…and now a new one. It’s Crit’Air, an air quality certificate for France. I got it because we’re planning holidays in France in the near future, and while it is not clear precisely how much this certification will be a day-to-day requirement, having it in advance is one less thing to worry about.
What is Crit’Air?
Crit’Air is a certification scheme designed to alleviate the effects of vehicle pollution. There are 6 levels of certification, ranging from fresh and clean green to sooty grey. A sticker is not mandatory everywhere in France, but it is required to enter locations where schemes are in place. This is a growing list comprising both localised areas of cities, and much broader zones covering whole départements.
Where does it apply?
The list is extensive and growing and can be seen on the Crit’Air website. At the moment, if you’re going to Brittany then, as long as you avoid Rennes, you’re probably OK. It might be possible to travel through France without entering any of these zones, but it would be a navigational challenge – and it’s only going to get worse.
What are the zones?
There are two types of zone:
- ZCR environmental zones – ‘zones à circulation restreinte’
- ZPA air protection zones – ‘zones de protection de l’air’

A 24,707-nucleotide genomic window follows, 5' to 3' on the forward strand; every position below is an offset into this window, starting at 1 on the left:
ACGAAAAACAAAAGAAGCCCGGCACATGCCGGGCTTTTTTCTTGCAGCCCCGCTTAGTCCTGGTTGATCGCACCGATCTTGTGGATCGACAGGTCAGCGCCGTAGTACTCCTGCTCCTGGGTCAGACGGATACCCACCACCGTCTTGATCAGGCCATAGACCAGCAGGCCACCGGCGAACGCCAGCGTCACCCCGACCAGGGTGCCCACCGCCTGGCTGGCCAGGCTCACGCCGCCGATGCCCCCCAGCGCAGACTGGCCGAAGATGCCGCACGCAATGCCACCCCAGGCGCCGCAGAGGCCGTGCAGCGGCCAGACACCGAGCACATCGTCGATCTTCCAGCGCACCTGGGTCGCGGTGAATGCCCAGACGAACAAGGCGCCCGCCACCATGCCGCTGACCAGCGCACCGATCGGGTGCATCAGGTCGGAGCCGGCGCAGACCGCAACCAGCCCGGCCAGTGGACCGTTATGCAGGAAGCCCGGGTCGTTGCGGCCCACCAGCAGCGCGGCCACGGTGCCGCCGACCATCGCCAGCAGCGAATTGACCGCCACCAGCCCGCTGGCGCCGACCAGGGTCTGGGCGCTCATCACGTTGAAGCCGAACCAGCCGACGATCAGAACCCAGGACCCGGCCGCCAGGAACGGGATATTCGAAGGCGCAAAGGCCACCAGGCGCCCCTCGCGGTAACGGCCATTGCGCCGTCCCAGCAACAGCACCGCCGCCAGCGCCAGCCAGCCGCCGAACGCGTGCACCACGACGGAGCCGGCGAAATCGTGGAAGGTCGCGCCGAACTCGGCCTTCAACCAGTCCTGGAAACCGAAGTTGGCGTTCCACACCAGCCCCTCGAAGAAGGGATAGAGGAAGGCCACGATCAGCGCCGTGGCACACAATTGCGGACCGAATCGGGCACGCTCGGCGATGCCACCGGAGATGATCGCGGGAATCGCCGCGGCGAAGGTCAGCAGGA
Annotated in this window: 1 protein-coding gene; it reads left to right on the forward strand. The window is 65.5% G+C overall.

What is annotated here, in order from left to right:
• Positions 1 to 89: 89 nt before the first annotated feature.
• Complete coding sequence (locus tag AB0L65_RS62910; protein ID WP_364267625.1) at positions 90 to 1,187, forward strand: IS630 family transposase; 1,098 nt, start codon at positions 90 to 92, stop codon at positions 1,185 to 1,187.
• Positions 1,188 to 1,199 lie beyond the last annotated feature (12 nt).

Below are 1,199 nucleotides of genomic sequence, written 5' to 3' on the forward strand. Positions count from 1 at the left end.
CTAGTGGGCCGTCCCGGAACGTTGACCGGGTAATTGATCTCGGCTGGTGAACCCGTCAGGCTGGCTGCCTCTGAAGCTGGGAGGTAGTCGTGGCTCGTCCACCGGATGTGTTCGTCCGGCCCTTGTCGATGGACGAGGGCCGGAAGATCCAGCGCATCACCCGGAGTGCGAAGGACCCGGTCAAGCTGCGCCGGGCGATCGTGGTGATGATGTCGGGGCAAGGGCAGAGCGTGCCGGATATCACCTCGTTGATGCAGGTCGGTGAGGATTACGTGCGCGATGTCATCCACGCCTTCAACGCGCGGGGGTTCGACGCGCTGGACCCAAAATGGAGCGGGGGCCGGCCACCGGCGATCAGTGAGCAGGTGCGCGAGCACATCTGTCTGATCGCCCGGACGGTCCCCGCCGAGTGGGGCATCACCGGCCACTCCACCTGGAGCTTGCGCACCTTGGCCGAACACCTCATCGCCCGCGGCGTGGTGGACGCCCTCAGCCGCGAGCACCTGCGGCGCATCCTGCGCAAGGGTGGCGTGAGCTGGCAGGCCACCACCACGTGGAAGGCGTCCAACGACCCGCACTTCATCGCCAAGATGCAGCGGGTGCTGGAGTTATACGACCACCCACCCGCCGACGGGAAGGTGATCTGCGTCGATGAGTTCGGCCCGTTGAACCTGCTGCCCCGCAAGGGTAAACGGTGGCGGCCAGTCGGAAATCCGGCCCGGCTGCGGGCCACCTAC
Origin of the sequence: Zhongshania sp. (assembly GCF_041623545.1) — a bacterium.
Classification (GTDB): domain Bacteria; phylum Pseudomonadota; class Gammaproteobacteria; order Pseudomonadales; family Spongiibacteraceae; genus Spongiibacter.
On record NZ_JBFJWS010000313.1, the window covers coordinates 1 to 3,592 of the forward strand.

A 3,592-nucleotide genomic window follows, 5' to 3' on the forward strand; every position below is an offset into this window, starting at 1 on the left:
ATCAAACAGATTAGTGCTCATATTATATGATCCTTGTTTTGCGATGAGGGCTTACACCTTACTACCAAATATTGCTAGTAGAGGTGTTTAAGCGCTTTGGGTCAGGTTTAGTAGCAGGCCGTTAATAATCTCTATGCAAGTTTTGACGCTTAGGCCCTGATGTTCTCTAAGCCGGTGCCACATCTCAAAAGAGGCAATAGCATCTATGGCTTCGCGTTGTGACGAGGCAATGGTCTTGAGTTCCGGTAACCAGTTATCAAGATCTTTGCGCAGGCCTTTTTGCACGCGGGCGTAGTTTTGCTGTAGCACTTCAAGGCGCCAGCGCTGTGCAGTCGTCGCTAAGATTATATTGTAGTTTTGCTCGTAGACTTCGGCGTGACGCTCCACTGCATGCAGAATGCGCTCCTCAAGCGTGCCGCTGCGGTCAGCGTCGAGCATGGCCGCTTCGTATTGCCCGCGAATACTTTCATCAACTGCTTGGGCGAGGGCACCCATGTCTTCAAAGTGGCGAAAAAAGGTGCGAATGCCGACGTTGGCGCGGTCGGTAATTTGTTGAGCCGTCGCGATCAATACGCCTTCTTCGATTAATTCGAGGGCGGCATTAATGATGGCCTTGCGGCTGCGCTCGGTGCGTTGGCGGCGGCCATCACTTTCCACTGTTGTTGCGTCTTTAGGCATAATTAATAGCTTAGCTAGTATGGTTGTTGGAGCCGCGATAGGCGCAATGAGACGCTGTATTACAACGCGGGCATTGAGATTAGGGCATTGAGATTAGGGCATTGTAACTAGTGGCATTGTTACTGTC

ZCR environmental zones
These zones are permanent, and a Crit’Air sticker is required for entry. The signs to would contain additional information relating to the types of vehicle allowed to enter the zone. Anyone entering a zone without a sticker would risk a fine.
ZPA air protection zones
ZPAs are rather complicated – restrictions in these zones are temporary, and only applied after elevated levels of pollution have been measured for a period of time. It’s not clear from the Crit’Air web site how this information is communicated to drivers, but a smartphone app is available, covering not just France but other European schemes.
How do I apply, and what does it cost?
This link to the Crit’Air website is in English, and you can start the application process from there. You will need your vehicle registration document to supply the required information for the application. In my case it proved straightforward.
The total cost, including postage, was €4.21. I received the sticker in less than 2 weeks. In theory the certification lasts as long as the vehicle, but I guess broken windscreens might prove a challenge.
This is an area where you would have thought it would be sensible to have a Europe-wide scheme, if only so that we don’t have to drive around with 27 different air quality stickers on our windscreens, but it looks as though governments are all doing their own thing. The best known of the other environmental badges is probably the German Umweltplakette. I don’t (yet) have direct experience of this, but I believe it is very similar to Crit’Air, with a cost of around €10.00. You will find information about Umweltplakette here. The same smartphone app that provides status information about Crit’Air also covers Umweltplakette.